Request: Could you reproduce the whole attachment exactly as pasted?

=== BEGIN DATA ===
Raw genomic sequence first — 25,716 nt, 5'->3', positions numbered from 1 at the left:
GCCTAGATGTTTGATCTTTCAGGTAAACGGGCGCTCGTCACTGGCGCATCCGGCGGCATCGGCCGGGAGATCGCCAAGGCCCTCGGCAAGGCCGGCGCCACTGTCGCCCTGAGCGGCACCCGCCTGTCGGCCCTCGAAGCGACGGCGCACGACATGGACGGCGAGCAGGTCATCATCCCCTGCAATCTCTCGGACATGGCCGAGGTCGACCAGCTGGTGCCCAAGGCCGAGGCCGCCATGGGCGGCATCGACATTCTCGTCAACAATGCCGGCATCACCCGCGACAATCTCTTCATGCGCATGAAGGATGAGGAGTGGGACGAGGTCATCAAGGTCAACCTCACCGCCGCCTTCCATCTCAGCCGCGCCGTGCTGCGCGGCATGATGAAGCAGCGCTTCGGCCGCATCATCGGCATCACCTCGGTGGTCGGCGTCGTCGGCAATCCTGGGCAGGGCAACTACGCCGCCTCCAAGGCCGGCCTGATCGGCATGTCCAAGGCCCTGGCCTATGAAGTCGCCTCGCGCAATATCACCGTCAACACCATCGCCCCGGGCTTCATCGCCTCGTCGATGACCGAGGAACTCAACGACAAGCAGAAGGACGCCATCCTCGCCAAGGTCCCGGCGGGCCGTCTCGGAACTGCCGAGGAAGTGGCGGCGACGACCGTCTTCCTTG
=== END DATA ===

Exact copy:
Raw genomic sequence first — 25,716 nt, 5'->3', positions numbered from 1 at the left:
GCCTAGATGTTTGATCTTTCAGGTAAACGGGCGCTCGTCACTGGCGCATCCGGCGGCATCGGCCGGGAGATCGCCAAGGCCCTCGGCAAGGCCGGCGCCACTGTCGCCCTGAGCGGCACCCGCCTGTCGGCCCTCGAAGCGACGGCGCACGACATGGACGGCGAGCAGGTCATCATCCCCTGCAATCTCTCGGACATGGCCGAGGTCGACCAGCTGGTGCCCAAGGCCGAGGCCGCCATGGGCGGCATCGACATTCTCGTCAACAATGCCGGCATCACCCGCGACAATCTCTTCATGCGCATGAAGGATGAGGAGTGGGACGAGGTCATCAAGGTCAACCTCACCGCCGCCTTCCATCTCAGCCGCGCCGTGCTGCGCGGCATGATGAAGCAGCGCTTCGGCCGCATCATCGGCATCACCTCGGTGGTCGGCGTCGTCGGCAATCCTGGGCAGGGCAACTACGCCGCCTCCAAGGCCGGCCTGATCGGCATGTCCAAGGCCCTGGCCTATGAAGTCGCCTCGCGCAATATCACCGTCAACACCATCGCCCCGGGCTTCATCGCCTCGTCGATGACCGAGGAACTCAACGACAAGCAGAAGGACGCCATCCTCGCCAAGGTCCCGGCGGGCCGTCTCGGAACTGCCGAGGAAGTGGCGGCGACGACCGTCTTCCTTG